Hi all. Here we have another ‘Crimson Cloak Publishing’ author interview! Today, we meet Cynthia MacGregor.

1)    Do you write books as a career, or are you currently still juggling your author time with a full or part time job?

I have been a full-time freelance writer/editor for more years than I can count, but just this year I took on some pretty heavy if part-time responsibilities for a publisher of children’s books, including but not limited to editing, which led to my being named publisher of a new imprint of that company, which aims at an audience of adults.

That said, however, the writing portion of my freelance writing/editing was never just books. I have been hired by clients to write such diverse items as press releases, web copy, business letters, scripts for promotional videos, ads, a marriage proposal (!), poetry, and—logically enough—ghostwritten books. (Whew!) And that’s not a complete list, either.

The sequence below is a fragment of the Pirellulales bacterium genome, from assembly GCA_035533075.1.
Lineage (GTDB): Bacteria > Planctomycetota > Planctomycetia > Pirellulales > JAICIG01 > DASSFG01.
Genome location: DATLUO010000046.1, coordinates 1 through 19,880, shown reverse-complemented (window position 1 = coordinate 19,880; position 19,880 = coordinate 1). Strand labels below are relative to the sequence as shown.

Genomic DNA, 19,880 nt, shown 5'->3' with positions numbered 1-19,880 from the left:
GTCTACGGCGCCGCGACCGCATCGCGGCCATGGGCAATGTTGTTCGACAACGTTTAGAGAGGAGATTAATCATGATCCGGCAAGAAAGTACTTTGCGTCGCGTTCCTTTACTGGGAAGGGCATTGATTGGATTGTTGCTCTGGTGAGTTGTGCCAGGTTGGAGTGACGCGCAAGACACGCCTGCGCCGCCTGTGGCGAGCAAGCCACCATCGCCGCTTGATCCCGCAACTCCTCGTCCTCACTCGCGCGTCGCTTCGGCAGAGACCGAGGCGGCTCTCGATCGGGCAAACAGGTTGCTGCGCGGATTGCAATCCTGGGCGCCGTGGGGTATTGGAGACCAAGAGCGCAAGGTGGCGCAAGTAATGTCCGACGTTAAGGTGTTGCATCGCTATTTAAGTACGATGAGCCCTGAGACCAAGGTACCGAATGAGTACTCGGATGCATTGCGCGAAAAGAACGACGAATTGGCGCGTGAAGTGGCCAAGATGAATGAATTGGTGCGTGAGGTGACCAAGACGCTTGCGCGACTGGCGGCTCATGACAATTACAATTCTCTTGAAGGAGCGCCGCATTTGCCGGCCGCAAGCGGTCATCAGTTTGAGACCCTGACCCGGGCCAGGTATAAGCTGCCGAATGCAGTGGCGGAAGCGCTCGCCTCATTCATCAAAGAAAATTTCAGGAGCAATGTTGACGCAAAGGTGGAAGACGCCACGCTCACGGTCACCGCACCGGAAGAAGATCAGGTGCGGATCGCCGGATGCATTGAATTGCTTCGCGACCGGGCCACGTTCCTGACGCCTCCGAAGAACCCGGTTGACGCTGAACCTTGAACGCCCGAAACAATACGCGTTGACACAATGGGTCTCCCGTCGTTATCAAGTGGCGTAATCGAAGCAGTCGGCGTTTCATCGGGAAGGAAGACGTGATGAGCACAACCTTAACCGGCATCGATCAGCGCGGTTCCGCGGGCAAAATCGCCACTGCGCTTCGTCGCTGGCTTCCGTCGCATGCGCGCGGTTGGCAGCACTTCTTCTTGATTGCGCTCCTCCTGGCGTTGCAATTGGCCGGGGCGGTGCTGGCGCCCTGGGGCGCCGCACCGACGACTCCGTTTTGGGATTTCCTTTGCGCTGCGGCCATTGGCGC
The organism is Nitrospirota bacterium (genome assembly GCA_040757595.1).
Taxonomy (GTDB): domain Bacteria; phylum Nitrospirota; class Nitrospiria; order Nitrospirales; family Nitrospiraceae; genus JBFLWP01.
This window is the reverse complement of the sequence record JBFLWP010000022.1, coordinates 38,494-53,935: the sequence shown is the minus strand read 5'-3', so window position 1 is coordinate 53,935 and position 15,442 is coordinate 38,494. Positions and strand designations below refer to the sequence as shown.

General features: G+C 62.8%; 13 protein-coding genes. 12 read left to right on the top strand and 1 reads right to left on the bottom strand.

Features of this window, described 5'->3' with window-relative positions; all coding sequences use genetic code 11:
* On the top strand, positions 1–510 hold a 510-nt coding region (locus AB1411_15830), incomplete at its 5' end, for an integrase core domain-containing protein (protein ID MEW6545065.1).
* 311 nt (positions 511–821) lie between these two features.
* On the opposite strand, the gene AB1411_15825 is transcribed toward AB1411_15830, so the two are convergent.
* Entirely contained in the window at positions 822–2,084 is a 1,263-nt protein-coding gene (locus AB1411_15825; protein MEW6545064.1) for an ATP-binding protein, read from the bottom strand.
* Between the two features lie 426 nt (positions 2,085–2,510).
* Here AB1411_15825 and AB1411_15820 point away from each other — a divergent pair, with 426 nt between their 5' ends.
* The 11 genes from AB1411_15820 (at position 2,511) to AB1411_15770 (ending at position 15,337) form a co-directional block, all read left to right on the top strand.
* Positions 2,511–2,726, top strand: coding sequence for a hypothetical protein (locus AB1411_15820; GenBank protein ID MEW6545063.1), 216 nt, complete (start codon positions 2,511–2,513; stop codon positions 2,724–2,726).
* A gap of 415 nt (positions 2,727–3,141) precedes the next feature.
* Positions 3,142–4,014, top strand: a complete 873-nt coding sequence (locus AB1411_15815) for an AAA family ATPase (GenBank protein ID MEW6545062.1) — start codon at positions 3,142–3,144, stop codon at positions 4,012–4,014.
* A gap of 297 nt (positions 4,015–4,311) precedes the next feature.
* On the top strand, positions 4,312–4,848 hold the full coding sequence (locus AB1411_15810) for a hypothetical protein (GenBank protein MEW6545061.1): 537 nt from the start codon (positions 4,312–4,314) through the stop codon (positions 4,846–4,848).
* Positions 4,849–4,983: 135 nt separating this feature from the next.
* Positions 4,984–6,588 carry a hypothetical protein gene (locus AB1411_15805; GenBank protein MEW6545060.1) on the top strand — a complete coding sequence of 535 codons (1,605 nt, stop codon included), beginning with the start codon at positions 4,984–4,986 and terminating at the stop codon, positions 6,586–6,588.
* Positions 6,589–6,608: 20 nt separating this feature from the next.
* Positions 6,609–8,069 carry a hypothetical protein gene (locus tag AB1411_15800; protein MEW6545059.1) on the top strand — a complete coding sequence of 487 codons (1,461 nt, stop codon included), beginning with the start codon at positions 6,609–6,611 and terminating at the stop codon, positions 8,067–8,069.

My editing encompasses both books and other materials, and the book editing I do has been both for authors and for publishers. In spite of all this other work, though, I have managed to get over 100 books published (don’t ask me the exact number—I stopped counting at 100), and, like the Energizer Bunny (whom I’m often compared to), I’m still going.

2)    Have you always wanted to be an author, or did some time or event in your life set you on the path?